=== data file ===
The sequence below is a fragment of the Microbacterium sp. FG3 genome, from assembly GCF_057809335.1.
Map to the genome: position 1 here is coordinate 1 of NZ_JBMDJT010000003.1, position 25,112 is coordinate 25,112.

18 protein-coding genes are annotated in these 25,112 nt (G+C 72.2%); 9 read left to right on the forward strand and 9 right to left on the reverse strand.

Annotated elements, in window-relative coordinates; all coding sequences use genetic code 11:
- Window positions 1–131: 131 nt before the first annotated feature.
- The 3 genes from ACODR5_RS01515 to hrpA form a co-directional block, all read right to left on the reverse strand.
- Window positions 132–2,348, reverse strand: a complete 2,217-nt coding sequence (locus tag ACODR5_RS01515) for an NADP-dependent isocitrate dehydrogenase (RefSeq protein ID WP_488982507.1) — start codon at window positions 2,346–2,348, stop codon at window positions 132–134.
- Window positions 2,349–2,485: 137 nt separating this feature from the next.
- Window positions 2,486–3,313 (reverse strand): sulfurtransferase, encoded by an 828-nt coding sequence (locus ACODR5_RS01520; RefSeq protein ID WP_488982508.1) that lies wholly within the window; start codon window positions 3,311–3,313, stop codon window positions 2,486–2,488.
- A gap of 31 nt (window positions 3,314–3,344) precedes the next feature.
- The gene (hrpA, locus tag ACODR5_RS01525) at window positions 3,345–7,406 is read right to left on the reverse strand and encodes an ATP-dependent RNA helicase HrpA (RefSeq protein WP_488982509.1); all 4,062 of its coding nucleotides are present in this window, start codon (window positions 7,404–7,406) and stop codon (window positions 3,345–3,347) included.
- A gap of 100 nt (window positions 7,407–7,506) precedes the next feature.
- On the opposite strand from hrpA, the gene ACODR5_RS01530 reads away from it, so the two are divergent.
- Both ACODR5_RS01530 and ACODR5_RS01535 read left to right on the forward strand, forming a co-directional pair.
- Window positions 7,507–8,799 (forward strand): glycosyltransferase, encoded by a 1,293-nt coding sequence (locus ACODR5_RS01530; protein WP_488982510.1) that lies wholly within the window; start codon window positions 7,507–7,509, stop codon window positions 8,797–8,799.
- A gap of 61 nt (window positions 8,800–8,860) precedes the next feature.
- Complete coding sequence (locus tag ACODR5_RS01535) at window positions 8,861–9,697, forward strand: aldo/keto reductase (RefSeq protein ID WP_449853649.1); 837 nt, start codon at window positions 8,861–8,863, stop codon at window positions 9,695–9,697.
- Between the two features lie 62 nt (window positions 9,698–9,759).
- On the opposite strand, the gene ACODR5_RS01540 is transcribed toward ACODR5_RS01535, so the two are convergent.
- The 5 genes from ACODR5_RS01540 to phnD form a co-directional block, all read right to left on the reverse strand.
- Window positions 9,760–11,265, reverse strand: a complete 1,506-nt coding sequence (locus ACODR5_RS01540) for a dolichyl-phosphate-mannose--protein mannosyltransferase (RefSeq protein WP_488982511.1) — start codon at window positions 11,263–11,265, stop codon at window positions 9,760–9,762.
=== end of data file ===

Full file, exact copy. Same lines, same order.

The sequence below is a fragment of the Microbacterium sp. FG3 genome, from assembly GCF_057809335.1.
Map to the genome: position 1 here is coordinate 1 of NZ_JBMDJT010000003.1, position 25,112 is coordinate 25,112.

18 protein-coding genes are annotated in these 25,112 nt (G+C 72.2%); 9 read left to right on the forward strand and 9 right to left on the reverse strand.

Annotated elements, in window-relative coordinates; all coding sequences use genetic code 11:
- Window positions 1–131: 131 nt before the first annotated feature.
- The 3 genes from ACODR5_RS01515 to hrpA form a co-directional block, all read right to left on the reverse strand.
- Window positions 132–2,348, reverse strand: a complete 2,217-nt coding sequence (locus tag ACODR5_RS01515) for an NADP-dependent isocitrate dehydrogenase (RefSeq protein ID WP_488982507.1) — start codon at window positions 2,346–2,348, stop codon at window positions 132–134.
- Window positions 2,349–2,485: 137 nt separating this feature from the next.
- Window positions 2,486–3,313 (reverse strand): sulfurtransferase, encoded by an 828-nt coding sequence (locus ACODR5_RS01520; RefSeq protein ID WP_488982508.1) that lies wholly within the window; start codon window positions 3,311–3,313, stop codon window positions 2,486–2,488.
- A gap of 31 nt (window positions 3,314–3,344) precedes the next feature.
- The gene (hrpA, locus tag ACODR5_RS01525) at window positions 3,345–7,406 is read right to left on the reverse strand and encodes an ATP-dependent RNA helicase HrpA (RefSeq protein WP_488982509.1); all 4,062 of its coding nucleotides are present in this window, start codon (window positions 7,404–7,406) and stop codon (window positions 3,345–3,347) included.
- A gap of 100 nt (window positions 7,407–7,506) precedes the next feature.
- On the opposite strand from hrpA, the gene ACODR5_RS01530 reads away from it, so the two are divergent.
- Both ACODR5_RS01530 and ACODR5_RS01535 read left to right on the forward strand, forming a co-directional pair.
- Window positions 7,507–8,799 (forward strand): glycosyltransferase, encoded by a 1,293-nt coding sequence (locus ACODR5_RS01530; protein WP_488982510.1) that lies wholly within the window; start codon window positions 7,507–7,509, stop codon window positions 8,797–8,799.
- A gap of 61 nt (window positions 8,800–8,860) precedes the next feature.
- Complete coding sequence (locus tag ACODR5_RS01535) at window positions 8,861–9,697, forward strand: aldo/keto reductase (RefSeq protein ID WP_449853649.1); 837 nt, start codon at window positions 8,861–8,863, stop codon at window positions 9,695–9,697.
- Between the two features lie 62 nt (window positions 9,698–9,759).
- On the opposite strand, the gene ACODR5_RS01540 is transcribed toward ACODR5_RS01535, so the two are convergent.
- The 5 genes from ACODR5_RS01540 to phnD form a co-directional block, all read right to left on the reverse strand.
- Window positions 9,760–11,265, reverse strand: a complete 1,506-nt coding sequence (locus ACODR5_RS01540) for a dolichyl-phosphate-mannose--protein mannosyltransferase (RefSeq protein WP_488982511.1) — start codon at window positions 11,263–11,265, stop codon at window positions 9,760–9,762.